16 Apr 2012
In Part II of this series, I looked at the consumerization of IT as well as the Steve Jobs’ effect. Both have driven the Applefication of the Enterprise. In Part III, I continue explaining this recent phenomenon.
Why Tomorrow is No Longer Good Enough
Years ago, employees would dutifully call IT help desks to report problems. Analysts would open tickets, document issues, attempt to find a resolution, and eventually close the case—often to the dissatisfaction of the employee.
The trend of increase employee self-reliance is unmistakable. As I write in The Age of the Platform: How Amazon, Apple, Facebook, and Google Have Redefined Business, employees have become much more tech-savvy. They have embraced self-service with open arms, often only calling IT when they have exhausted their own efforts. In a world of constant tweets, creating or customizing your own product, hyper-accurate Google searches, it’s all about now. Many employees are used to doing their own troubleshooting—and the time required to explain a problem may exceed that of solving it. Tech-savvy employees refuse to wait for a call from IT. It’s no longer acceptable. They’ve become accustomed to doing it themselves.
At the same time, these tech-savvy, overworked, and impatient employees are less willing to tolerate inferior technology while on the clock. Thanks to the prevalence of smartphones, open source software, cloud computing, and social networks, there are more ways than ever for creative employees to fly under the radar and use technologies not sanctioned by understaffed corporate IT departments.
What’s more, the last ten years have given rise to the prosumer. The term has taken on multiple meanings—and not all of them are in synch. Duncan Riley defines the word as “a combination of producer and consumer that perfectly describe the millions of participants in the Web 2.0 revolution.” The prosumer is a professional–consumer hybrid much more comfortable with surfing the web, finding creative solutions, creating content, and solving vexing problems.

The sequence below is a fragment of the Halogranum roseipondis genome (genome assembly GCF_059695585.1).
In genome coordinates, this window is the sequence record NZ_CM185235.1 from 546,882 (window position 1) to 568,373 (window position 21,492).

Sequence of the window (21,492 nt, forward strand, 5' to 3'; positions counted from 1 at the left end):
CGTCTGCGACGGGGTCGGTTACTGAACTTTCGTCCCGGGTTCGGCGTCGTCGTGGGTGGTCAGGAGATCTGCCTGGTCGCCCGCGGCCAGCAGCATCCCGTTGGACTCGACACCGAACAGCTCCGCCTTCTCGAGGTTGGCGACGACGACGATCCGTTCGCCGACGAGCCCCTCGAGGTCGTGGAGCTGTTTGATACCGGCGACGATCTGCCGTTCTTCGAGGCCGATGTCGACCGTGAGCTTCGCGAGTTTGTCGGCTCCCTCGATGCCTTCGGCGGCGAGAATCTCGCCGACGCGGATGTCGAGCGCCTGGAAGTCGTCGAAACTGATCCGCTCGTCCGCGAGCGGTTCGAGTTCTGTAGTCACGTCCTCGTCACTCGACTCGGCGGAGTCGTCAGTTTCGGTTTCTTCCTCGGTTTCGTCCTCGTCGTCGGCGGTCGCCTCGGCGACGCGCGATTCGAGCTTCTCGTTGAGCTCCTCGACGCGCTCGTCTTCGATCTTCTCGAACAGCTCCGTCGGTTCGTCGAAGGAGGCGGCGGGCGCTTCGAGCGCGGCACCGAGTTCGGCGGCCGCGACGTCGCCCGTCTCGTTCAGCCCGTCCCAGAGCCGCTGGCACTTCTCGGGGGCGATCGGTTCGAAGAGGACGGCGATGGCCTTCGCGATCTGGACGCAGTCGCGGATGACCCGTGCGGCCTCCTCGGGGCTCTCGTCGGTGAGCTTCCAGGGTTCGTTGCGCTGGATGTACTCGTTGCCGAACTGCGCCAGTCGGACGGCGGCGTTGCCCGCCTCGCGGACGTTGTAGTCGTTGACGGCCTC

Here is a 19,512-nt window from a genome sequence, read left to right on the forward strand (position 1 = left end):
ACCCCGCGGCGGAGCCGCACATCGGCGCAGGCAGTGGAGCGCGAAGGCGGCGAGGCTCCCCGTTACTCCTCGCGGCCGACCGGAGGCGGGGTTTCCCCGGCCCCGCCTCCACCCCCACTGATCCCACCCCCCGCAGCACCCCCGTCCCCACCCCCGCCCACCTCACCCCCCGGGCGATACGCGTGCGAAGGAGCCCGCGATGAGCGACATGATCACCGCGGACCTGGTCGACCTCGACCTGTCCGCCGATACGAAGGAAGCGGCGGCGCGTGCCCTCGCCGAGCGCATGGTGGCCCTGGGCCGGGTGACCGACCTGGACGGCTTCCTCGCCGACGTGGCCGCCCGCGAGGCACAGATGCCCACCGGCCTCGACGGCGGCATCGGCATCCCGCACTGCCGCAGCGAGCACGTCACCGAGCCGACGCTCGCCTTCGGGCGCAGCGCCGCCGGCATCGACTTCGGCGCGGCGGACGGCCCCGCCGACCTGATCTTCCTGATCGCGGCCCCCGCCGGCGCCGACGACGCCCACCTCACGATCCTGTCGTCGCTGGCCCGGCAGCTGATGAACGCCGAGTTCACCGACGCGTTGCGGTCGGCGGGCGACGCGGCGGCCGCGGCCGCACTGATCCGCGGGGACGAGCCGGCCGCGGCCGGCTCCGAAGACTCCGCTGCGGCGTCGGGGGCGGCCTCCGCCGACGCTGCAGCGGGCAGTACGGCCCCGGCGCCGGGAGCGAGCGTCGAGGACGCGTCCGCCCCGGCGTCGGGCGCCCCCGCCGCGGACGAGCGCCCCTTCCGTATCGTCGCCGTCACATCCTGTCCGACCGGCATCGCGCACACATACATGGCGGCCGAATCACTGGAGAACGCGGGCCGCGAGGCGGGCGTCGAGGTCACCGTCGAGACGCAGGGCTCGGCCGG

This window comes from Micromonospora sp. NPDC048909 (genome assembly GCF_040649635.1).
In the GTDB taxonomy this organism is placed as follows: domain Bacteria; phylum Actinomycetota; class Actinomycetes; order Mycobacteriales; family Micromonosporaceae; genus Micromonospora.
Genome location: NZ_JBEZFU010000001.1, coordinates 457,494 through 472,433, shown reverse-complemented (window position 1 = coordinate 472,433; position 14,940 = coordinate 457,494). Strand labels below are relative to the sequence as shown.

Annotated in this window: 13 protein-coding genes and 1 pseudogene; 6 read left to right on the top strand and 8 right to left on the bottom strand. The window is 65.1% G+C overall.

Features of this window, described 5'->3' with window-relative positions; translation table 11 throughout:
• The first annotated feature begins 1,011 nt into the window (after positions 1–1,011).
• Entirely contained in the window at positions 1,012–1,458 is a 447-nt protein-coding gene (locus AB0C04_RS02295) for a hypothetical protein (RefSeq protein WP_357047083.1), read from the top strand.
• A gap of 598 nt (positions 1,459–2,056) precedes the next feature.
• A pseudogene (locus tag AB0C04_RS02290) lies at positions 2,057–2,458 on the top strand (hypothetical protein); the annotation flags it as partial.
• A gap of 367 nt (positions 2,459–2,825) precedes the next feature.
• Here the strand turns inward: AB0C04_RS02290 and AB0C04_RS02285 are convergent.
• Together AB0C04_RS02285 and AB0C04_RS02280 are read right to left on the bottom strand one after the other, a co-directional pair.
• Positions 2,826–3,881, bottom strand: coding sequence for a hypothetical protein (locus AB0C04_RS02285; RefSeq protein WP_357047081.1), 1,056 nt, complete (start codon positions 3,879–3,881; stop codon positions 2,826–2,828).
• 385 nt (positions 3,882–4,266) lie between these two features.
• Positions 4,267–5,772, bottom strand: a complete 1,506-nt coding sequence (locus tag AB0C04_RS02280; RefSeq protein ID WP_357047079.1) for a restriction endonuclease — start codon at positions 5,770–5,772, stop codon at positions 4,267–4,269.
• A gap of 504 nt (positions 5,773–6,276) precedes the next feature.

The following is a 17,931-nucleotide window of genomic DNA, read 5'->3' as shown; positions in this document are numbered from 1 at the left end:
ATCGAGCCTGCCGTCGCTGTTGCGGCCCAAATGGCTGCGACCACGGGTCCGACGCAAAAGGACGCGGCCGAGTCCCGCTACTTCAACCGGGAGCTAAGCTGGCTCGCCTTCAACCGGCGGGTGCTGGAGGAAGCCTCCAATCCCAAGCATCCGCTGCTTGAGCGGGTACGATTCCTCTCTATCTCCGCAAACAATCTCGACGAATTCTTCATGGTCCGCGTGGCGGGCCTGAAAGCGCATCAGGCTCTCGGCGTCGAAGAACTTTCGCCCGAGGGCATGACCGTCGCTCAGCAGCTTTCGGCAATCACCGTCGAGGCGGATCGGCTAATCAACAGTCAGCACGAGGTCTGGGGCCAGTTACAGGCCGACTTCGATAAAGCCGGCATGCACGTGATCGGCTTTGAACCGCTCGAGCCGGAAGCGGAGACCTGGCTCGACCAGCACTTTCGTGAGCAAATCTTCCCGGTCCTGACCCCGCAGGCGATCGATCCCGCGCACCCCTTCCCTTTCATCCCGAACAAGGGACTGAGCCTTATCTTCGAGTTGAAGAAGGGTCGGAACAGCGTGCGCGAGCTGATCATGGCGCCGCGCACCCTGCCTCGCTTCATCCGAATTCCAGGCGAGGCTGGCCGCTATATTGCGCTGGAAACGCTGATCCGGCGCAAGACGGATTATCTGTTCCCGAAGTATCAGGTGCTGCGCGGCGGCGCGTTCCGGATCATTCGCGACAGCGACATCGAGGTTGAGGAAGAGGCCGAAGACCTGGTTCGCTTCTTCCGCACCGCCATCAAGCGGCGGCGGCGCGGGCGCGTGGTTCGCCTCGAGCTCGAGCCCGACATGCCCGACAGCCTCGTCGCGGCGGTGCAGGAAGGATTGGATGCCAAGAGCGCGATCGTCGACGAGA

This takes us back to the simplifying products and technologies of prevalent consumer companies like Apple and Google. Tech-savvy employees don’t want to wait for their own companies to get with the times and upgrade legacy apps. That is, they are anything but passive. They want to use the best stuff at work (read: Apple’s) because they already use these products at home. Employees can clamor for new toys and devices, but if the company doesn’t have the money to spend, those cries will go unheeded. Fortunately for Apple, IT budgets have stabilized after years of contracting, allowing organizations to purchase Apple’s more expensive wares. And this is just the tip of the iceberg, as evinced by the recent rise in Apple’s stock. We are seeing nothing less than the Applefication of the Enterprise.
What say you?
In the next installment of this series, I’ll be providing an example of one of the many organizations in dire need of Applefication.